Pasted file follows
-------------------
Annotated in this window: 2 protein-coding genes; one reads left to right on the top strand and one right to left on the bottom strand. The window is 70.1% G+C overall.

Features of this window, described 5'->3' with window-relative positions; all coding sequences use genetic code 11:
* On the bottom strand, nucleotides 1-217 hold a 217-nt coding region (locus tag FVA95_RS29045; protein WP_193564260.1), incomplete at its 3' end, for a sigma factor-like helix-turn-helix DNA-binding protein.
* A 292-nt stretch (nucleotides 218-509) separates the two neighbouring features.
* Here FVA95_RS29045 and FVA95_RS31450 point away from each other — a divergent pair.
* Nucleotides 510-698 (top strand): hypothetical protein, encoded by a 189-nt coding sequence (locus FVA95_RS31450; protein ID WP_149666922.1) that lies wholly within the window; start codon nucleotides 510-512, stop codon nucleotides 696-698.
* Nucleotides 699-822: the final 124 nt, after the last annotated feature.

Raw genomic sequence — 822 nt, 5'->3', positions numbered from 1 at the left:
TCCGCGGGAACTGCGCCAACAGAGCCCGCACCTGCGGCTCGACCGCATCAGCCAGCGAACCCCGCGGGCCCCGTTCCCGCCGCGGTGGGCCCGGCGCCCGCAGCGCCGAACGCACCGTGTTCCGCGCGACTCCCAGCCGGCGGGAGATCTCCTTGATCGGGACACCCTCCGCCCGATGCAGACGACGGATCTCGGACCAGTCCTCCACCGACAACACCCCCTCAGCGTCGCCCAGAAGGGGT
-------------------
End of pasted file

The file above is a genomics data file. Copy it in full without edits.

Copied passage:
Annotated in this window: 2 protein-coding genes; one reads left to right on the top strand and one right to left on the bottom strand. The window is 70.1% G+C overall.

Features of this window, described 5'->3' with window-relative positions; all coding sequences use genetic code 11:
* On the bottom strand, nucleotides 1-217 hold a 217-nt coding region (locus tag FVA95_RS29045; protein WP_193564260.1), incomplete at its 3' end, for a sigma factor-like helix-turn-helix DNA-binding protein.
* A 292-nt stretch (nucleotides 218-509) separates the two neighbouring features.
* Here FVA95_RS29045 and FVA95_RS31450 point away from each other — a divergent pair.
* Nucleotides 510-698 (top strand): hypothetical protein, encoded by a 189-nt coding sequence (locus FVA95_RS31450; protein ID WP_149666922.1) that lies wholly within the window; start codon nucleotides 510-512, stop codon nucleotides 696-698.
* Nucleotides 699-822: the final 124 nt, after the last annotated feature.

Raw genomic sequence — 822 nt, 5'->3', positions numbered from 1 at the left:
TCCGCGGGAACTGCGCCAACAGAGCCCGCACCTGCGGCTCGACCGCATCAGCCAGCGAACCCCGCGGGCCCCGTTCCCGCCGCGGTGGGCCCGGCGCCCGCAGCGCCGAACGCACCGTGTTCCGCGCGACTCCCAGCCGGCGGGAGATCTCCTTGATCGGGACACCCTCCGCCCGATGCAGACGACGGATCTCGGACCAGTCCTCCACCGACAACACCCCCTCAGCGTCGCCCAGAAGGGGT